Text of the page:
The Critical Race Studies Residency Program is designed to empower artistic creativity that drives cultural transformation through a shared engagement with creative practice. The true impact of this program creates opportunities for shared experiences that embody the core values of MSU to cultivate diversity, create a positive environment, and embody inclusiveness with passion and determination.
Appointed to the inaugural positions were:
As part of their residency, Acierto and Hampton produced substantial public projects that engage in critical approaches to diversity and inclusion through creative practice. They each mounted solo presentations of their work, taught two courses in the Studio Art and Apparel and Textile Design programs, and participated in outreach to the community throughout the year, working in some of MSU’s most publicly accessible spaces, such as (SCENE) Metrospace, MSU Union Art Gallery, Broad Art Museum, and Kresge Art Center, as well as locations in the greater Lansing community.
Alejandro T. Acierto
Acierto’s work considers the breath, the voice, and the processes that enable them as materials to reflect on themes of belonging and affinity. Within a conceptual-based practice, he employs sound and sonic thinking that are invested in interdisciplinary investigations to make installation-based projects, sculptural gestures, and sounding time-based performance works. Through various modalities, his art projects consider how the breath and voice are mediated through technology, material objects, history, and the body.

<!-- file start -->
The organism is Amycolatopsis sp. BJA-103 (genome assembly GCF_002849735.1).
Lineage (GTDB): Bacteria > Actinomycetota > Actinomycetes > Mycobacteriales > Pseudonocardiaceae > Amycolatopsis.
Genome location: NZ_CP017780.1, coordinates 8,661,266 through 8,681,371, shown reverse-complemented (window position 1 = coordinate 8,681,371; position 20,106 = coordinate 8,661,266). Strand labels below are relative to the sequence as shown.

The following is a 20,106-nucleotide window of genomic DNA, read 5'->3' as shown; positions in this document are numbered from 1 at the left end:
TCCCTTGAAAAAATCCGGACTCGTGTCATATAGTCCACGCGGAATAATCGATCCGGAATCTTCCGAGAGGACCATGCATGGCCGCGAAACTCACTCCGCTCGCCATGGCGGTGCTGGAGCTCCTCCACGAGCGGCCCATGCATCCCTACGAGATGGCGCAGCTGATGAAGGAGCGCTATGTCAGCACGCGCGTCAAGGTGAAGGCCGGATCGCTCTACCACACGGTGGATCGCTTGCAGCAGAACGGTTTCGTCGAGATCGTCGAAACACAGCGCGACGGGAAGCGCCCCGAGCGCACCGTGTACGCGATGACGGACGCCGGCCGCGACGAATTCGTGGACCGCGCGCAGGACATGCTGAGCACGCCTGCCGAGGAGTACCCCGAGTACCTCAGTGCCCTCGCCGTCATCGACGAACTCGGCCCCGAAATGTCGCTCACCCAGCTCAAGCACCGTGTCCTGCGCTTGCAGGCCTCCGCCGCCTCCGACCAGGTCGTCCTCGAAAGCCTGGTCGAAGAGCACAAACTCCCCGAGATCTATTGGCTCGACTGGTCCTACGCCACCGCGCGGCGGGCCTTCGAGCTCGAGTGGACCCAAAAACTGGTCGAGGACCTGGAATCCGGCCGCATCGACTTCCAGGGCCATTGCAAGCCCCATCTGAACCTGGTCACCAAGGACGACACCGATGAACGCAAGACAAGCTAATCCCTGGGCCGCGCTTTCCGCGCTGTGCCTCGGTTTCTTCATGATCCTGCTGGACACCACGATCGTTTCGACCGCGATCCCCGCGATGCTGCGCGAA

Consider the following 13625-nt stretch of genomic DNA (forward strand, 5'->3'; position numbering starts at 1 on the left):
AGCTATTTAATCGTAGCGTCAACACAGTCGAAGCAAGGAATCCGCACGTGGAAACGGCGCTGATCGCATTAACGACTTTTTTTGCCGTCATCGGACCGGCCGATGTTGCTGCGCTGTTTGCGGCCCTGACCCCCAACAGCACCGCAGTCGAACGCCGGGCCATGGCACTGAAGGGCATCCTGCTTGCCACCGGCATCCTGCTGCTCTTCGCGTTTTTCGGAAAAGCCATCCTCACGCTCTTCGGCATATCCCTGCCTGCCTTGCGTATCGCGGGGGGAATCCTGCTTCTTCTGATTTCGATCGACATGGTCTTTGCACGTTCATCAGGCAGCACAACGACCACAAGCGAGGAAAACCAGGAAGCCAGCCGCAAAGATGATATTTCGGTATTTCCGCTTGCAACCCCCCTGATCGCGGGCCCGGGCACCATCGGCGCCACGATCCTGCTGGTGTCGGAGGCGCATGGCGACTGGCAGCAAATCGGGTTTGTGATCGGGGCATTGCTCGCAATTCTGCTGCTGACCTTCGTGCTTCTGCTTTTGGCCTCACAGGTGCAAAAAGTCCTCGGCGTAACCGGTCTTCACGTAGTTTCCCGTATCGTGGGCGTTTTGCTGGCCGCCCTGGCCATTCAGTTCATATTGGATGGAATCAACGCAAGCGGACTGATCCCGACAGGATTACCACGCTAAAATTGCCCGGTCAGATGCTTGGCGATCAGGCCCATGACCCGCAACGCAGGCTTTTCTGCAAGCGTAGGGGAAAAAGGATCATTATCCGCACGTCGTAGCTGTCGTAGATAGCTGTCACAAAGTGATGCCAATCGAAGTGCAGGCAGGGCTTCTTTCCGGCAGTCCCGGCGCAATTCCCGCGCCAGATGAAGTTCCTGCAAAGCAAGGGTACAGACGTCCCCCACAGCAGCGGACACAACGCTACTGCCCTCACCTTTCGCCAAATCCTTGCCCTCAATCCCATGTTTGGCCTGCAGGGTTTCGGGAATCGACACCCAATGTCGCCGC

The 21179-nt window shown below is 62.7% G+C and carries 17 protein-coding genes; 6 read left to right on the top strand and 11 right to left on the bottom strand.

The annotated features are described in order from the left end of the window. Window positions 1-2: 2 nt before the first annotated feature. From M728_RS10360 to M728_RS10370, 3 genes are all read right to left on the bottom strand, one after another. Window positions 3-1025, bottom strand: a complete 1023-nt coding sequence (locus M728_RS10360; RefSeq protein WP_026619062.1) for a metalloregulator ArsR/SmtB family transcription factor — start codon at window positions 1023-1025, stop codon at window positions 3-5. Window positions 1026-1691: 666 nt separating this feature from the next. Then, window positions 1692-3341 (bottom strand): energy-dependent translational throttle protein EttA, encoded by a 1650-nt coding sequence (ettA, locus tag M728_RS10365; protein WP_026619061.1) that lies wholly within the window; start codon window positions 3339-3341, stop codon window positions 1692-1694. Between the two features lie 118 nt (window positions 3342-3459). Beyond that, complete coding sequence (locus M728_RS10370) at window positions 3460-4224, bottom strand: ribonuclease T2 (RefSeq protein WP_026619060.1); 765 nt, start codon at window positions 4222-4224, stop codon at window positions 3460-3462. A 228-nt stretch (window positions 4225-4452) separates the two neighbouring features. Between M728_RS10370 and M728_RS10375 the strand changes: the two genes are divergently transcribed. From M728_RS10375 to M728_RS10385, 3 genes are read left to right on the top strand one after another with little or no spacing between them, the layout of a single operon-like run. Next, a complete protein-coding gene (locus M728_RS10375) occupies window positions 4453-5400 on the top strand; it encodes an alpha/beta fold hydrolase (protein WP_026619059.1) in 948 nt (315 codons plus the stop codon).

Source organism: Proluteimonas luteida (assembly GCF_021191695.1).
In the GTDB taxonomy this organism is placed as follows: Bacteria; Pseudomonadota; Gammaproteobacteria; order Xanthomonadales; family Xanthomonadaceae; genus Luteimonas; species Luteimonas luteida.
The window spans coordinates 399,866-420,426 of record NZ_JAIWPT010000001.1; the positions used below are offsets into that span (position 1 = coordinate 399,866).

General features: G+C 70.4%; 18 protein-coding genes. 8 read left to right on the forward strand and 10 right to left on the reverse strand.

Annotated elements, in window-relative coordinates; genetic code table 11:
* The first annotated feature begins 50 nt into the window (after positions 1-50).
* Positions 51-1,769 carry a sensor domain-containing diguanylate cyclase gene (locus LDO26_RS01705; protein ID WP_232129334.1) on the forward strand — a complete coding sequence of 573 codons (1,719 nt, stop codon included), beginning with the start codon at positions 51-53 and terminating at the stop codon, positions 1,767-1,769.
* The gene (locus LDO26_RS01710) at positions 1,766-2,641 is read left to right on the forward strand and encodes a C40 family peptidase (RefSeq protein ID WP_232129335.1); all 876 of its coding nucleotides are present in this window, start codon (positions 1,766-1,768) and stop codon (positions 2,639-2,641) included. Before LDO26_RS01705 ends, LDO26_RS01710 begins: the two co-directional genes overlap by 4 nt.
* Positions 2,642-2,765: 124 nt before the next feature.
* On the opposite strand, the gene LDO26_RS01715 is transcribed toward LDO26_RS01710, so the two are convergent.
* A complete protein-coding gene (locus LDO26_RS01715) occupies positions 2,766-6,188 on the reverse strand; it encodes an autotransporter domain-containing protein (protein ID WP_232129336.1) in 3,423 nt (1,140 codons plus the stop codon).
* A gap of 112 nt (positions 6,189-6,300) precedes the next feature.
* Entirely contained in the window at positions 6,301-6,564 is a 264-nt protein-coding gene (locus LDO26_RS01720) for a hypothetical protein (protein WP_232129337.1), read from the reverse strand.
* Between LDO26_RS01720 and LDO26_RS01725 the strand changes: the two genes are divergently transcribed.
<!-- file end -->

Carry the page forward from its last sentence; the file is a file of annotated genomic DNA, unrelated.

Acierto comes to Michigan State University from the University of Illinois, Chicago, where he recently completed his M.F.A. He also holds a Master of Music in Contemporary Performance from Manhattan School of Music and a Bachelor of Music from DePaul University. This year, he presented solo exhibitions at the Sub-Mission and Roman Susan in Chicago and will present new performance works at the Art Institute of Chicago later this fall. To learn more about the solo exhibition he mounted at (SCENE) Metrospace, In the Absence of Sight, in association with the Critical Race Studies Artist Residency, please click here.
Hampton responds in her work to the under-representation of black and brown histories in the American historical record. Based in ethnographic research techniques, her artwork is steeped in oral history. She views herself as a vehicle by which ancestral voices can transcend history and remain as historical memory. The canvas of her work is coarsely woven cloth that is aged and imbued with conceptualized images and text from a forgotten part of the American story. Viewing her artwork as a form of resistance, she tells quieter American stories usually buried in the everyday experiences of family life.
Hampton comes to Michigan State University from Los Angeles. Her recent solo exhibition, “The Journey North,” traveled from the Ruth and Elmer Wellin Museum of Art, Hamilton College, to the Honolulu Museum of Art. She holds an M.F.A. in Textile Design from the University of California, Davis, and a B.A. in Humanities from New College of California in San Francisco. To learn more about the solo exhibition she mounted at the MSU Union Art Gallery, WATER Puerto Rico......Flint IS A HUMAN RIGHT, please click here.